7

After this question by utilizing ADL one can create a trait to answer if the passed type comes from our namespace:

#include <utility>

namespace helper
{
  template <typename T, typename = void>
  struct is_member_of_sample : std::false_type
  {
  };

  template <typename T>
  struct is_member_of_sample<
      T,
      decltype(adl_is_member_of_sample(std::declval<T>()))> : std::true_type
  {
  };
}

namespace sample
{
  template <typename T>
  auto adl_is_member_of_sample(T && ) -> void;
}

// -- Test it

namespace sample
{
  struct X;
}

struct Y;

static_assert(helper::is_member_of_sample<sample::X>::value, "");
static_assert(not helper::is_member_of_sample<Y>::value, "");

int main(){}

From obvious reason this cannot be applied to the std namespace - there is simply no way to inject the adl_is_member_of_sample equivalent to the std namespace without exposing ourself to undefined behaviour.

Is there some workaround enabling to create the trait?

8
  • This sounds like an xy problem. Why do you need to do this? – Pete Becker Feb 4 '17 at 16:40
  • Note that a name can be in multiple namespaces for ADL purposes. std::pair<foo::fooClass, bar::barClass> is in three namespaces - std, foo, and bar. – Martin Bonner supports Monica Feb 4 '17 at 16:46
  • 1
    @PeteBecker The problem has origins this question, but I'm more curious about it because I think there is many more applications for it... – W.F. Feb 4 '17 at 16:51
  • @MartinBonner yep I haven't taken it into account... – W.F. Feb 4 '17 at 16:54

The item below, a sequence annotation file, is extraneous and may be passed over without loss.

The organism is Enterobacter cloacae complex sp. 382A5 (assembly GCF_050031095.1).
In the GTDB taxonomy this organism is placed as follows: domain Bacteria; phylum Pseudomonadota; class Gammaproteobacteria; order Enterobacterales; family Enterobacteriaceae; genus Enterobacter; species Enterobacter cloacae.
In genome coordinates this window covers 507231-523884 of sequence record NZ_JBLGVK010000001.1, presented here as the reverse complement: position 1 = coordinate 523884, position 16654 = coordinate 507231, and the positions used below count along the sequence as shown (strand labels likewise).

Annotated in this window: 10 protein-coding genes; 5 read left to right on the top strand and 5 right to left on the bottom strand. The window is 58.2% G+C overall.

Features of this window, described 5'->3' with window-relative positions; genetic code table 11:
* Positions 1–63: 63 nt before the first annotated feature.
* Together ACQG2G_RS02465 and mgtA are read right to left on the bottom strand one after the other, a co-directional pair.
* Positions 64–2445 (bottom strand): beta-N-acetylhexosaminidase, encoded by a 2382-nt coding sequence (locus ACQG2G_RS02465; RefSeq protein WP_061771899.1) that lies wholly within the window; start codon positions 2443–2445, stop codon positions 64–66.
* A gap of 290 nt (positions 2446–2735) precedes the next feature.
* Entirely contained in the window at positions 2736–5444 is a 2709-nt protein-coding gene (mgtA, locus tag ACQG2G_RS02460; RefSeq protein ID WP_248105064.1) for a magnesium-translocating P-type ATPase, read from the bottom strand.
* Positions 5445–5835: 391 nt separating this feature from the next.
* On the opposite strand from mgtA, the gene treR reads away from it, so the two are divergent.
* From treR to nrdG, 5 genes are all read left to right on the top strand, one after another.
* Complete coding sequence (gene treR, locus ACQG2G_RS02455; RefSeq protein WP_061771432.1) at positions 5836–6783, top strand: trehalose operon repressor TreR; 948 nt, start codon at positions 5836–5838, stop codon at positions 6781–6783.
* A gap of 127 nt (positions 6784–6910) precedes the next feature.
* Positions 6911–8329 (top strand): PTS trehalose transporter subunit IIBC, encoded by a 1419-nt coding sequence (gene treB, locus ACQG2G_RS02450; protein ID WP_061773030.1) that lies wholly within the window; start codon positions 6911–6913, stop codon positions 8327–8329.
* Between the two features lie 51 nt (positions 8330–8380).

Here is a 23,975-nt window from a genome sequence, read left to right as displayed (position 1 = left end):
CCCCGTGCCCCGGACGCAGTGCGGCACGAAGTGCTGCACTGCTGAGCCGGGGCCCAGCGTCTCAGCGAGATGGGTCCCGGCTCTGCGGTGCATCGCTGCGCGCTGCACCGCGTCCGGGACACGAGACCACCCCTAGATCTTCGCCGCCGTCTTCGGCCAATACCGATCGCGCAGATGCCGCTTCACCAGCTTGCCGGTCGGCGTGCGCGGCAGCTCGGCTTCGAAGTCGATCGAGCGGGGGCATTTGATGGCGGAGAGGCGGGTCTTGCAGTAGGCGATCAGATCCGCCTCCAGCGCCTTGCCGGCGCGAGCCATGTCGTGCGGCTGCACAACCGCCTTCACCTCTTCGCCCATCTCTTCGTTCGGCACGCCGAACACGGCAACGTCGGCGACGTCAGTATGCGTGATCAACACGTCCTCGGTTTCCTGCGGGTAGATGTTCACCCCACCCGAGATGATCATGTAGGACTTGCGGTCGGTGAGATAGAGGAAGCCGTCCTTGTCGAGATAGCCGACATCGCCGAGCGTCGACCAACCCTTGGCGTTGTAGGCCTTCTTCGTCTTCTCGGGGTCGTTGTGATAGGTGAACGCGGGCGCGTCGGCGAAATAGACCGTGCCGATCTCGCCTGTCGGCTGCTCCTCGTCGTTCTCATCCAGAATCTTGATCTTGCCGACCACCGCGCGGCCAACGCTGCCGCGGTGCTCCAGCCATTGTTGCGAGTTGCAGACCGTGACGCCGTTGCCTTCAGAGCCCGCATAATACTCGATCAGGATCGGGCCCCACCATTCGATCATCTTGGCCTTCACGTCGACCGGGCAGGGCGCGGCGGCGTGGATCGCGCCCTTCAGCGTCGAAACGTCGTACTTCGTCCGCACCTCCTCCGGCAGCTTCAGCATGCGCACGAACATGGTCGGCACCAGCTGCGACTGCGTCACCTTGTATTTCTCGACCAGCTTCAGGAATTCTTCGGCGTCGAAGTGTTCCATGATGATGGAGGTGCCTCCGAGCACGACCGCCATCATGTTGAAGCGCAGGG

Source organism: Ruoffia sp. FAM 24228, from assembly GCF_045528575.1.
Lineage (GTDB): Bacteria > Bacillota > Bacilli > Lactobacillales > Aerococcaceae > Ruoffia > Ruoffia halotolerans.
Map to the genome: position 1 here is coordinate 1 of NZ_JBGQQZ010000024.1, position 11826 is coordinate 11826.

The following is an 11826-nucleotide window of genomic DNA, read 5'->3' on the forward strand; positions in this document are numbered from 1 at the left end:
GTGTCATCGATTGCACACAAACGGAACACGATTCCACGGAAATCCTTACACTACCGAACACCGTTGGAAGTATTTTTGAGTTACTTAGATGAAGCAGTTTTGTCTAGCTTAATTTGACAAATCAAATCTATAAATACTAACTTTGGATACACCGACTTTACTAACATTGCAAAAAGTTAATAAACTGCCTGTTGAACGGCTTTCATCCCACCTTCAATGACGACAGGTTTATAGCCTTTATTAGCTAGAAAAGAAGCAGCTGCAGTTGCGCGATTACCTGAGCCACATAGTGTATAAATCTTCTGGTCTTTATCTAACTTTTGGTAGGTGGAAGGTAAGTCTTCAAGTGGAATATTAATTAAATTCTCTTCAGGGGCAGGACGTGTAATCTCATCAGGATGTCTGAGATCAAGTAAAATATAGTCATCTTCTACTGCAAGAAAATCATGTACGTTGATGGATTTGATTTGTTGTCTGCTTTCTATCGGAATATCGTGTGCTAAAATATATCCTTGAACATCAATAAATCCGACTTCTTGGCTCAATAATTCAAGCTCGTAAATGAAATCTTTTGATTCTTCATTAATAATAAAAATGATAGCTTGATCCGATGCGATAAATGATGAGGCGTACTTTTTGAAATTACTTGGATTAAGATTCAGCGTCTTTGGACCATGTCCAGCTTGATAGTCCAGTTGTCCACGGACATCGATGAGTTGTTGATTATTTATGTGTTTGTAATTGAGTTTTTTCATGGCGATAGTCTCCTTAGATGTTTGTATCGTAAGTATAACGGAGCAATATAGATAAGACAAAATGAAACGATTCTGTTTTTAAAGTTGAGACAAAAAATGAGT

• 1
    @javaLover - "free function" is a different name for "non-member function". std::hash was designed as a set of free functions, and fighting that design just makes things harder. Whether it needs to be a friend depends on just what it does, but free function that's a friend is still a free function. – Pete Becker Feb 5 '17 at 11:29
5

This seems to work:

#include <functional>
#include <type_traits>
#include <utility>
#include <string>

namespace other { struct S{}; }

namespace my {
    template< class Type >
    void ref( Type&& ) {}

    template< class Type >
    auto ref_to( Type&& o )
        -> Type&
    { return o; }

    template< class Type >
    constexpr auto is_std_type()
        -> bool
    {
        using std::is_same;
        using std::declval;
        return not is_same< void, decltype( ref( ref_to( declval<Type>() ) ) )>::value;
    }

    struct Blah {};

    constexpr bool int_is_std       = is_std_type<int>();
    constexpr bool blah_is_std      = is_std_type<Blah>();
    constexpr bool other_is_std     = is_std_type<other::S>();
    constexpr bool string_is_std    = is_std_type<std::string>();
};

#include <iostream>
using namespace std;
auto main()
    -> int
{
    cout << boolalpha;
    cout << "int is std = " << my::int_is_std << "\n";
    cout << "blah is std = " << my::blah_is_std << "\n";
    cout << "other is std = " << my::other_is_std << "\n";
    cout << "string is std = " << my::string_is_std << "\n";
}
6
  • WOW! I need to analyse it more but it looks brilliant! – W.F. Feb 4 '17 at 16:42
  • 2
    Well I think it may give you false positive for a type that involves a type from std, depending on how you define "is from", but I haven't tested. Have fun! :) – Cheers and hth. - Alf Feb 4 '17 at 16:51
  • Yes. If you add template <typename T> struct TT{}; to other, then it yields true for other::TT<std::string>. I still agree with Pete Becker this sounds like an XY problem. – Martin Bonner supports Monica Feb 4 '17 at 16:55
  • The template parameter issue can be mostly fixed by adding a specialisation for when Type is a templated class, like so. This still doesn't work properly when Type has any defaulted template parameters that default to a std type, though, because I wasn't sure how to remove those without potentially breaking stuff. Tested with Clang, GCC, and MSVC (had to replace operator not with operator! for the latter, though, because it was being childish). – Justin Time - Reinstate Monica Feb 4 '17 at 21:29
  • 3
    There's also classes derived from std classes to consider. Also, ref_to( declval<Type>() ) is just declval<Type&>(). – T.C. Feb 4 '17 at 23:50

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